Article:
Plenary Panel 1 (Monday, September 17th, 2018):
[collapse title= ” Title: ‘The Roles of IEEE Smart Cities Technical Community – Perspectives from Contributing Technical Societies’ ” active=”true”]
Wei-Jen Lee: Professor Lee received Ph.D. degree from the University of Texas, Arlington, in 1978, 1980, and 1985, respectively, all in Electrical Engineering. In 1986, he joined the University of Texas at Arlington, where he is currently a professor of the Electrical Engineering Department and the director of the Energy Systems Research Center. He has been involved in the revision of IEEE Std. 141, 339, 551, 739, 1584, and dot 3000 series development. He is the Vice President of the IEEE Industry Application Society (IAS). He is an editor of IEEE Transactions on Industry Applications and IAS Magazine. Since 2008, he has served as the project manager of IEEE/NFPA Collaboration on Arc Flash Phenomena Research Project. He has served as the primary investigator (PI) or Co-PI of over one hundred funded research projects with the total amount exceed US$15 million dollars. Prof. Lee is a Fellow of IEEE and registered Professional Engineer in the State of Texas.
Dr. Amro M. Farid is currently an Associate Professor of Engineering at the Thayer School of Engineering at Dartmouth and Adjunct Associate Professor of computer science at the Department of Computer Science. He leads the Laboratory for Intelligent Integrated Networks of Engineering Systems (LIINES). He is also a Research Affiliate at the MIT Mechanical Engineering Department and the U. of Massachusetts Transportation Research Center. He has made active contributions to the MIT-Masdar Institute Collaborative Initiative, the MIT Future of the Electricity Grid Study, and the IEEE Vision for Smart Grid Controls. He currently serves on the Executive Committee for the Council of Engineering Systems Universities (CESUN).
Dr. Baek-Young Choi is an Associate Professor at the University of Missouri – Kansas City (UMKC). Prior to joining the University of Missouri – Kansas City, Dr. Choi held positions at Sprint Advanced Technology Labs, and the University of Minnesota, Duluth, as a postdoctoral researcher, and as a 3M McKnight distinguished visiting assistant professor, respectively. She published three books on network monitoring, storage systems, and cloud computing. She has been a faculty fellow of the National Aeronautics and Space Administration (NASA), U.S. Air Force Research Laboratory’s Visiting Faculty Research Program (AFRL-VFRP) and Korea Telecom’s – Advance Institute of Technology (KT-AIT). She is a senior member of ACM and IEEE, and a member of IEEE Women in Engineering. She has been an associate editor for IEEE Internet-of-Things Journal, Springer Journal of Telecommunication Systems and Elsevier Journal Computer Networks.
Prof. Jose L. Ayala is currently and Associate Professor of Complutense University of Madrid, Spain. He got his MSc and PhD in Electronic and Computer Engineering from Technical University of Madrid, and his MSc in Applied Physics from Autonomous University of Madrid. Before joining his current position, he was a visiting professor in EPFL, Switzerland. During his academic career, Prof. Ayala has focused in ultra low-power electronic design for embedded processors, with special emphasis in biomedical applications. He has also worked in energy and thermal optimization for large scale computing architectures in HPC and Cloud. During the last years, his research work is focused in IoT technologies for personalized healthcare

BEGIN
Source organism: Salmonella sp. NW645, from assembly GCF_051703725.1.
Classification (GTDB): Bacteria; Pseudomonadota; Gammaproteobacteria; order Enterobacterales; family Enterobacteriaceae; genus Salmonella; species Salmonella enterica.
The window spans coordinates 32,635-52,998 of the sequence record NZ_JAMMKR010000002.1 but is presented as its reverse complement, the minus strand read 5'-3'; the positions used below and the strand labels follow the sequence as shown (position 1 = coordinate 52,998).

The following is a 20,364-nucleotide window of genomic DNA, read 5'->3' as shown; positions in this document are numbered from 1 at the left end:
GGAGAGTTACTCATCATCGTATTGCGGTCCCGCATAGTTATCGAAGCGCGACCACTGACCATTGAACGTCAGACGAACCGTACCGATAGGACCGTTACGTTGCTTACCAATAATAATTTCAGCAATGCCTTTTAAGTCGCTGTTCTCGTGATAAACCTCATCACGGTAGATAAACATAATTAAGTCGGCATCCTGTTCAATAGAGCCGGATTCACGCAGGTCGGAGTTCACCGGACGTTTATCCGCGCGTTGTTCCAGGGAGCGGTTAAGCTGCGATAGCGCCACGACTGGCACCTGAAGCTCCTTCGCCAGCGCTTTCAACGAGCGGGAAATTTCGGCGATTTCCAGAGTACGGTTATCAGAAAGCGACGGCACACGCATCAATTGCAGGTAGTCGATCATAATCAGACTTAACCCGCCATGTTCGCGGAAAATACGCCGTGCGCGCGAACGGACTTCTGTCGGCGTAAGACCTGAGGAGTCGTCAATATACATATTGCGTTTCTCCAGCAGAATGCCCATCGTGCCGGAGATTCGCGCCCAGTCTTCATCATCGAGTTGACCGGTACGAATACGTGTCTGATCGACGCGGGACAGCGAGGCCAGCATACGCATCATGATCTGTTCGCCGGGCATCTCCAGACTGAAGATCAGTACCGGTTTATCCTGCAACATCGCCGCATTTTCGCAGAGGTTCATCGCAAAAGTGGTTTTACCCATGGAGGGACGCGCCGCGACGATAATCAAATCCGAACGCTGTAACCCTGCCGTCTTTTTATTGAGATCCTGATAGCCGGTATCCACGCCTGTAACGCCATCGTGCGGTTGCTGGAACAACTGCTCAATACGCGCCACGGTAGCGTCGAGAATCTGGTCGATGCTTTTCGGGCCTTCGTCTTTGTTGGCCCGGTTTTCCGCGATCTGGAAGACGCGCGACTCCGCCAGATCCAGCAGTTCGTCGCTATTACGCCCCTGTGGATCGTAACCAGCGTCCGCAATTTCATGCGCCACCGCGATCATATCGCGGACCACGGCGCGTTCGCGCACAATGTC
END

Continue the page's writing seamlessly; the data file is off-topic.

Professor Loi Lei Lai received B.Sc., Ph.D. and D.Sc. from University of Aston and City, University of London respectively. Presently he is University Distinguished Professor at Guangdong University of Technology, China. He is a member of the IEEE Smart Grid Steering Committee and IEEE Smart Cities Publications Committee Chair. He was Director of Research and Development Centre, State Grid Energy Research Institute, China; Pao Yue Kong Chair Professor at Zhejiang University, China; Vice President with IEEE Systems, Man and Cybernetics Society (IEEE/SMCS); Professor & Chair in Electrical Engineering at City, University of London; and a Fellow Committee Evaluator for IEEE Industrial Electronics Society.
Prof. Saifur Rahman is the founding director of the Advanced Research Institute (www.ari.vt.edu) at Virginia Tech, USA where he is the Joseph R. Loring professor of electrical and computer engineering. He also directs the Center for Energy and the Global Environment (www.ceage.vt.edu). He is a Life Fellow of the IEEE and an IEEE Millennium Medal winner. He is the president of the IEEE Power and Energy Society (PES) for 2018 and 2019. He was the founding editor-in-chief of the IEEE Electrification Magazine and the IEEE Transactions on Sustainable Energy. He has published over 130 journal papers and has made over four hundred conferences and invited presentations. In 2006 he served on the IEEE Board of Directors as the vice president for publications.